This is a great summary, and second how boring 121 flying is but it is easy work overall. Until you get the captain that wants to pontificate on how the passengers prefer when you use the archaic autopilot methods for comfort blah blah blah yeah, Jim…they don’t care.
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Don’t discount the boring flying. It’s dreadfully boring. It’s seriously the worst part of the job. 
 

on the pro-20 year retirement side:

-the $50k+ per year just for breathing makes it a lot easier to deal with airline stuff … especially the first 4-5 years when that’s a significant portion of your total income. Furlough … meh. Drop a trip every month for Qol … meh.   You have a house payment and groceries as long as you’re breathing. That’s not nothing. 
 

-Tricare … “standard” is effectively free. Similar coverage (at delta) costs about $800/month for a family. Also good as long as you’re breathing (assuming congress doesn’t fuck us). That’s not nothing. 

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1 hour ago, HossHarris said:

Don’t discount the boring flying. It’s dreadfully boring. It’s seriously the worst part of the job.

The other way to look at it is that it is the best part of the job.

I'm happy with it being completely devoid of anything approaching excitement. Another way to put that is "safe".

I go look elsewhere outside of work to scratch the "fun flying" itch, and I can control the frequency and intensity of that exposure to risk.

 

Edited by Hacker
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5 hours ago, WheelsOff said:

Unless of course you have a family member who is EFMP,

This was the core reason I stayed in to 20.

Plus, the ability to put my special needs kid in line for a portion of my pension through SBP.

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11 hours ago, Hacker said:

The other way to look at it is that it is the best part of the job.

I'm happy with it being completely devoid of anything approaching excitement. Another way to put that is "safe".

I go look elsewhere outside of work to scratch the "fun flying" itch, and I can control the frequency and intensity of that exposure to risk.

 

 

Hacker Johnson is right!  Although I don't really consider it boring because I genuinely enjoy flying pretty much anything I can get my hands on, boring is good in your money maker career.  With the exception of CT HABFM rides with a bro, leading a 4vX DCA ride will never be topped wrt to fun/excitement/challenge.  However, as you get older, planning/briefing/debriefing those rides loses it's luster, especially when your neck/back give out, the .gov cuts your flying hours causing more sims and you have to listen to yet another speech reminding you not to rape someone.  Considering my last 4 deployments have been absolutely worthless with no real sense of satisfaction or feeling of making a difference, the idea of being a part of team working toward a goal has long died with me....so I may be a bit jaded lol.  Anyway, boring allows me a lot more time off and way more money to do the things I consider fun/exciting.  Like was already said, use the extra cash to buy an RV-8 (better yet, a Stearman) for fun flying.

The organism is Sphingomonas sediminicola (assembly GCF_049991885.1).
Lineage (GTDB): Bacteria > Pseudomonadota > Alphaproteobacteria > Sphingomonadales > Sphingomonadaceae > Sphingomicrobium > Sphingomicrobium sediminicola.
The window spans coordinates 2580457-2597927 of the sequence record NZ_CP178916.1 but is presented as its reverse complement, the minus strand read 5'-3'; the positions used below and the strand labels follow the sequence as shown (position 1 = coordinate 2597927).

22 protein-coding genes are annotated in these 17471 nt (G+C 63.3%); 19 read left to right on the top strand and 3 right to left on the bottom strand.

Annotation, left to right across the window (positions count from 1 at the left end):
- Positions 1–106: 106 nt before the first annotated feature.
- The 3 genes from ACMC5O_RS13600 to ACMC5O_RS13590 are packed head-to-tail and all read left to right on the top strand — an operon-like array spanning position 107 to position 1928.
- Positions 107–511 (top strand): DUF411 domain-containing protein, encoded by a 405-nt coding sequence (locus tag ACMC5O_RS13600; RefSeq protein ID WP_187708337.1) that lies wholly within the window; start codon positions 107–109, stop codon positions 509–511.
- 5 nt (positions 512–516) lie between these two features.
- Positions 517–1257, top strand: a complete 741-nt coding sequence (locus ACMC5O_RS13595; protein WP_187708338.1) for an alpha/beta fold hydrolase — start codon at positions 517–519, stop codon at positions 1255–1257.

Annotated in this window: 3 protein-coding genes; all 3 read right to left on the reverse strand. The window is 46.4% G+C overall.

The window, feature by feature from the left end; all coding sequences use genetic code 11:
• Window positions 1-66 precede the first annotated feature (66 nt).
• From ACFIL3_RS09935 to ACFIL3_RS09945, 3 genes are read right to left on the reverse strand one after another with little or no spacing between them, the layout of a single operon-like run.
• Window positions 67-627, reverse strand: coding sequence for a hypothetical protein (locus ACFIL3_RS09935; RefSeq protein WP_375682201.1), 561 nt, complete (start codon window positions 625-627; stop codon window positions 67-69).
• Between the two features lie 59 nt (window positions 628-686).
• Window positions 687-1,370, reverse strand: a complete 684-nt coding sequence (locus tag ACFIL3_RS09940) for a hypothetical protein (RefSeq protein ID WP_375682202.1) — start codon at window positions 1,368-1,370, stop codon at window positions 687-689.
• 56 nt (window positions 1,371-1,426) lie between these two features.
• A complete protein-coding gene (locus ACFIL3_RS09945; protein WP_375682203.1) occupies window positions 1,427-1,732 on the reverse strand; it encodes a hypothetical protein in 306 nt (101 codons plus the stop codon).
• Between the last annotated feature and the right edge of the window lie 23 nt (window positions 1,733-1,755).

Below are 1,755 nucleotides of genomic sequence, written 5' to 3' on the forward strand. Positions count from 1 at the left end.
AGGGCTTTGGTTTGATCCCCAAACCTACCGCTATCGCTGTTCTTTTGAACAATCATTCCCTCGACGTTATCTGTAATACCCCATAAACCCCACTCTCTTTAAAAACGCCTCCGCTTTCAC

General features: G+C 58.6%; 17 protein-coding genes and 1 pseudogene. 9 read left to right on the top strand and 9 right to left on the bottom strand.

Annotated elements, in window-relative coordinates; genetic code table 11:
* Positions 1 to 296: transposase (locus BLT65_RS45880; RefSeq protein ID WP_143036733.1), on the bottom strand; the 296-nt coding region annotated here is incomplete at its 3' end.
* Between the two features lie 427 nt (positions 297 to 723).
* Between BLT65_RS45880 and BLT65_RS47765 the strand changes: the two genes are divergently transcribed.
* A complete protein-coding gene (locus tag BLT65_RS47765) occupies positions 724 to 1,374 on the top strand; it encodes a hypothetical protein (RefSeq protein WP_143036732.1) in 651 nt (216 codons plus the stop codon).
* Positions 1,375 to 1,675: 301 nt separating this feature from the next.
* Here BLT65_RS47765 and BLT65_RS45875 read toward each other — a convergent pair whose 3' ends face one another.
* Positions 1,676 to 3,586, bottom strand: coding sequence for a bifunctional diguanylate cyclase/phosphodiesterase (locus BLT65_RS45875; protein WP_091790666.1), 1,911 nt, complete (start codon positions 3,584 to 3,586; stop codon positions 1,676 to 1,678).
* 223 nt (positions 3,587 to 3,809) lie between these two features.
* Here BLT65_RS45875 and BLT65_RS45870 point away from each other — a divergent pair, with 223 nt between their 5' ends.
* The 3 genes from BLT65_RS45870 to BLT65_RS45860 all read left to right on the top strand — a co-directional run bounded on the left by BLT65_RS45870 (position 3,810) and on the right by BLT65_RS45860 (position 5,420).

Edited by SocialD
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On 2/1/2022 at 8:56 PM, HossHarris said:

Don’t discount the boring flying. It’s dreadfully boring. It’s seriously the worst part of the job. 
 

on the pro-20 year retirement side:

-the $50k+ per year just for breathing makes it a lot easier to deal with airline stuff … especially the first 4-5 years when that’s a significant portion of your total income. Furlough … meh. Drop a trip every month for Qol … meh.   You have a house payment and groceries as long as you’re breathing. That’s not nothing. 
 

-Tricare … “standard” is effectively free. Similar coverage (at delta) costs about $800/month for a family. Also good as long as you’re breathing (assuming congress doesn’t us). That’s not nothing. 

There’s a lot of peace of mind “$50K per year for breathing” can offer you.  I was diagnosed with and beat cancer as a young Capt.  The AF paid for every dime of my initial and ongoing treatment and has allowed me to continue flying to this day.  There are A LOT of medical issues that can torpedo your ability to maintain a FAA medical certificate.  It’s nice knowing that when I retire in 4 years my family will be taken care of if something happens (medical, furlough, etc) that prevents me from making a living in the airlines. 

Edited by Runr6730
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On 2/2/2022 at 10:11 AM, SocialD said:

use the extra cash to buy an RV-8 (better yet, a Stearman) for fun flying. 

'Merica.

I like flying someone else's airplane with someone else paying for gas.

954479497_StearmanHello.jpg.acb6e03aab73104486f59c4d24f5dcbe.jpg

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1 hour ago, Hacker said:

'Merica.

I like flying someone else's airplane with someone else paying for gas.

 

Fuck ya!  

...and insurance, hangar, oil, etc...lol.  It's hard to argue with that, especially since I have an open invitation to fly a few N3N's for the price of gas.  Though we do love having our own and we probably won't part with her, I sure wish we had a decent museum like that nearby.   Bring her to Galesburg this year!